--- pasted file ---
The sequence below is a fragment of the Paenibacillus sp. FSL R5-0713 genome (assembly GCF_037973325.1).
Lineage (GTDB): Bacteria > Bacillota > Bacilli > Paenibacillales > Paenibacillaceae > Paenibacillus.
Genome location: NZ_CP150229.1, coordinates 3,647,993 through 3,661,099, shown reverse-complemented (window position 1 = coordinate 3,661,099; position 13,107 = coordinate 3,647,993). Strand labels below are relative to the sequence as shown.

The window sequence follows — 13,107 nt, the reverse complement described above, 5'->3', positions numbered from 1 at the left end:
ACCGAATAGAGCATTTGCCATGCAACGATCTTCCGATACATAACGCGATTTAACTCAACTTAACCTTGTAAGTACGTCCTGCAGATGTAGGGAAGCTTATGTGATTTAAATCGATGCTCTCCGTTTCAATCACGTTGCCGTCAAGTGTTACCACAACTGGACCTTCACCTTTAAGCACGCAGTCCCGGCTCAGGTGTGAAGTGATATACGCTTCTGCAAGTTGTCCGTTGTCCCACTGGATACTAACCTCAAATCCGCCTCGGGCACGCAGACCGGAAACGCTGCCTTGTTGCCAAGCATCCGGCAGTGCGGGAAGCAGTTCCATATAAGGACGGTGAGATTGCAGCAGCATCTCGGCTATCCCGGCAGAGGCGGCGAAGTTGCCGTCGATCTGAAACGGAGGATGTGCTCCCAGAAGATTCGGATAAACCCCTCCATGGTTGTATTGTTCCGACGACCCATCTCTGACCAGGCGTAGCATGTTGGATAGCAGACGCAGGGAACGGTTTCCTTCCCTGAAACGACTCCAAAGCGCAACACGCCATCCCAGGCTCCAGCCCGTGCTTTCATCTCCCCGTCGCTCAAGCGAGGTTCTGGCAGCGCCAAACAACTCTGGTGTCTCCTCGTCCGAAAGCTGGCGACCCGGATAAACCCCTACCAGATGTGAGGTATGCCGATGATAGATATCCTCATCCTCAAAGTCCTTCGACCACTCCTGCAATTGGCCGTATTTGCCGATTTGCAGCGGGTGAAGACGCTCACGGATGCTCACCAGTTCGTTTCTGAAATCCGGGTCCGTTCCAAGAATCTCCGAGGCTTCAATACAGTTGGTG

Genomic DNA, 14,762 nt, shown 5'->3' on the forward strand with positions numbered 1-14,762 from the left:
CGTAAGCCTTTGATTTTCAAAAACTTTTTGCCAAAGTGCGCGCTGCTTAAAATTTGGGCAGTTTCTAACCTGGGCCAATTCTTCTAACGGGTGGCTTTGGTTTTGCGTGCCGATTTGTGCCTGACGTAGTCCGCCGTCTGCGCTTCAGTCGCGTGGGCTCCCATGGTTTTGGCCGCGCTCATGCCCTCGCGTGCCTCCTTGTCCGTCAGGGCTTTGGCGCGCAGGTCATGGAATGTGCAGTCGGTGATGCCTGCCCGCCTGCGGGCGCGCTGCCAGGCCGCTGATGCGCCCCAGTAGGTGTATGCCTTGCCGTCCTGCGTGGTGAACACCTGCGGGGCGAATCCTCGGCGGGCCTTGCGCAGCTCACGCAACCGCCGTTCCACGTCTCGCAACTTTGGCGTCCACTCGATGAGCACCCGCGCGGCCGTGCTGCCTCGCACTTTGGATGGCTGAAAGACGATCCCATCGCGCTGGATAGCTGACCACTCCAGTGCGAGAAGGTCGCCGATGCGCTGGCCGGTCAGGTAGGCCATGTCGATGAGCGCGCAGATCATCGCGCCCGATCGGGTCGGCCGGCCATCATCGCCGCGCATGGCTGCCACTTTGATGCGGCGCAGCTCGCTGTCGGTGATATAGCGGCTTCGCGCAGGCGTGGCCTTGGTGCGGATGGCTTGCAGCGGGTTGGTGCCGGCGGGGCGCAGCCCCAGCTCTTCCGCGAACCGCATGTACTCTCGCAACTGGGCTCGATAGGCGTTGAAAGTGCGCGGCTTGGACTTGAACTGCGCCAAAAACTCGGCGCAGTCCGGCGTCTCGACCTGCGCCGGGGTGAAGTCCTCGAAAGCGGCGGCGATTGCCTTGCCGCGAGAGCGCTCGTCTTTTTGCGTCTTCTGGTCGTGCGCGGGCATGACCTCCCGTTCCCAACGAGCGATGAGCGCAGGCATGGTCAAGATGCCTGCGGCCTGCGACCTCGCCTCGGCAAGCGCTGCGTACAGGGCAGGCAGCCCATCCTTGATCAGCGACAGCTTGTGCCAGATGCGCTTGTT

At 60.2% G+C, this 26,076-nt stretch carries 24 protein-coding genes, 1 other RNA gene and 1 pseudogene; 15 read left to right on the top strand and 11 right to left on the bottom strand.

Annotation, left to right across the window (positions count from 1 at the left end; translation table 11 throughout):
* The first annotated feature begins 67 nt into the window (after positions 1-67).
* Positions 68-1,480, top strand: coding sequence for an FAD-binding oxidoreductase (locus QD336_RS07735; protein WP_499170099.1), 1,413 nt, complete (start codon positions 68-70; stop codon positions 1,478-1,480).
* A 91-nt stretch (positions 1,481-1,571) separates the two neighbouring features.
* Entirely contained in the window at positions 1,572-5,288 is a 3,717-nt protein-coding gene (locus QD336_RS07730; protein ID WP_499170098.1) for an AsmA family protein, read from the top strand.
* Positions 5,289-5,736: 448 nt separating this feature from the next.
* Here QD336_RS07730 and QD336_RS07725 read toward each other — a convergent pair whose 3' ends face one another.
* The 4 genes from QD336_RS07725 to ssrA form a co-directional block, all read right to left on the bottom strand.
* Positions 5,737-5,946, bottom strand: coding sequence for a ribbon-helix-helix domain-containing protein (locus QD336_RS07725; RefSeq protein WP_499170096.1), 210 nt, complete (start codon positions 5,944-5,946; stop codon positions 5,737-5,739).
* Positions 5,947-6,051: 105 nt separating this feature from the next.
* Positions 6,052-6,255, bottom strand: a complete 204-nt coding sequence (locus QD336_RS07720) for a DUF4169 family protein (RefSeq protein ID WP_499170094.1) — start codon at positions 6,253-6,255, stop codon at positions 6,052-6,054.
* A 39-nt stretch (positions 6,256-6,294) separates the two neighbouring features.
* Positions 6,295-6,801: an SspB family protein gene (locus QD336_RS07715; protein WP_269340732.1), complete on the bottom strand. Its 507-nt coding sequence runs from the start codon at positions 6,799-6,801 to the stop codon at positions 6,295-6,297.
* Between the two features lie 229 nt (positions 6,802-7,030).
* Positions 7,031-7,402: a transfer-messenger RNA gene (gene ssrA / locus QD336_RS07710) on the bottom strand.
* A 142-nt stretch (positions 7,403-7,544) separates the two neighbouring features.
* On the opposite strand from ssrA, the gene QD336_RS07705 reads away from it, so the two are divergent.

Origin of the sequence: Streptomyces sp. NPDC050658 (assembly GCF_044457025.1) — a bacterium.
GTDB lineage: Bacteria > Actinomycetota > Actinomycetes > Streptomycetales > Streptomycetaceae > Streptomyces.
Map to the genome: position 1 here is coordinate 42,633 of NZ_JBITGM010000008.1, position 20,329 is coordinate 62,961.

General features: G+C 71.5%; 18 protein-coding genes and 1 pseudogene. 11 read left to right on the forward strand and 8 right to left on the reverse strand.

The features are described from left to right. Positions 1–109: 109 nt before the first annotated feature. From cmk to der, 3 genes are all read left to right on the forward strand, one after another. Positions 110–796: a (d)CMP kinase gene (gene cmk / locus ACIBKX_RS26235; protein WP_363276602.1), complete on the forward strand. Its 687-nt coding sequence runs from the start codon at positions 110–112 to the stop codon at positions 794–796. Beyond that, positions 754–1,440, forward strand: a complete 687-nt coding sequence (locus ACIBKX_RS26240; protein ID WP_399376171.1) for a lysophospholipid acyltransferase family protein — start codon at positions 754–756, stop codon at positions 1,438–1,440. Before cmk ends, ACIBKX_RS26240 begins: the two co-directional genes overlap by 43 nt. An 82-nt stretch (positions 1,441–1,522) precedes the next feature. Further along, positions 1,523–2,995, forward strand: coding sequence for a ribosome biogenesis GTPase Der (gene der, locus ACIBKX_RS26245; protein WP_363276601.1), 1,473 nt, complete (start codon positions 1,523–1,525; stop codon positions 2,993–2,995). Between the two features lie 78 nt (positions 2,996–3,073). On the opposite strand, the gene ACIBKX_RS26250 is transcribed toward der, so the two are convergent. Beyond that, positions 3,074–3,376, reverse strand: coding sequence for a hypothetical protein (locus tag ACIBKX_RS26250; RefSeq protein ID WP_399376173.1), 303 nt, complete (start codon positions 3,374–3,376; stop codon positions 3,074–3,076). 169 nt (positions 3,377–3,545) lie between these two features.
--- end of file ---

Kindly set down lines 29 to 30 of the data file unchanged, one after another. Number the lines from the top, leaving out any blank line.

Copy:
General features: G+C 71.5%; 18 protein-coding genes and 1 pseudogene. 11 read left to right on the forward strand and 8 right to left on the reverse strand.

The features are described from left to right. Positions 1–109: 109 nt before the first annotated feature. From cmk to der, 3 genes are all read left to right on the forward strand, one after another. Positions 110–796: a (d)CMP kinase gene (gene cmk / locus ACIBKX_RS26235; protein WP_363276602.1), complete on the forward strand. Its 687-nt coding sequence runs from the start codon at positions 110–112 to the stop codon at positions 794–796. Beyond that, positions 754–1,440, forward strand: a complete 687-nt coding sequence (locus ACIBKX_RS26240; protein ID WP_399376171.1) for a lysophospholipid acyltransferase family protein — start codon at positions 754–756, stop codon at positions 1,438–1,440. Before cmk ends, ACIBKX_RS26240 begins: the two co-directional genes overlap by 43 nt. An 82-nt stretch (positions 1,441–1,522) precedes the next feature. Further along, positions 1,523–2,995, forward strand: coding sequence for a ribosome biogenesis GTPase Der (gene der, locus ACIBKX_RS26245; protein WP_363276601.1), 1,473 nt, complete (start codon positions 1,523–1,525; stop codon positions 2,993–2,995). Between the two features lie 78 nt (positions 2,996–3,073). On the opposite strand, the gene ACIBKX_RS26250 is transcribed toward der, so the two are convergent. Beyond that, positions 3,074–3,376, reverse strand: coding sequence for a hypothetical protein (locus tag ACIBKX_RS26250; RefSeq protein ID WP_399376173.1), 303 nt, complete (start codon positions 3,374–3,376; stop codon positions 3,074–3,076). 169 nt (positions 3,377–3,545) lie between these two features.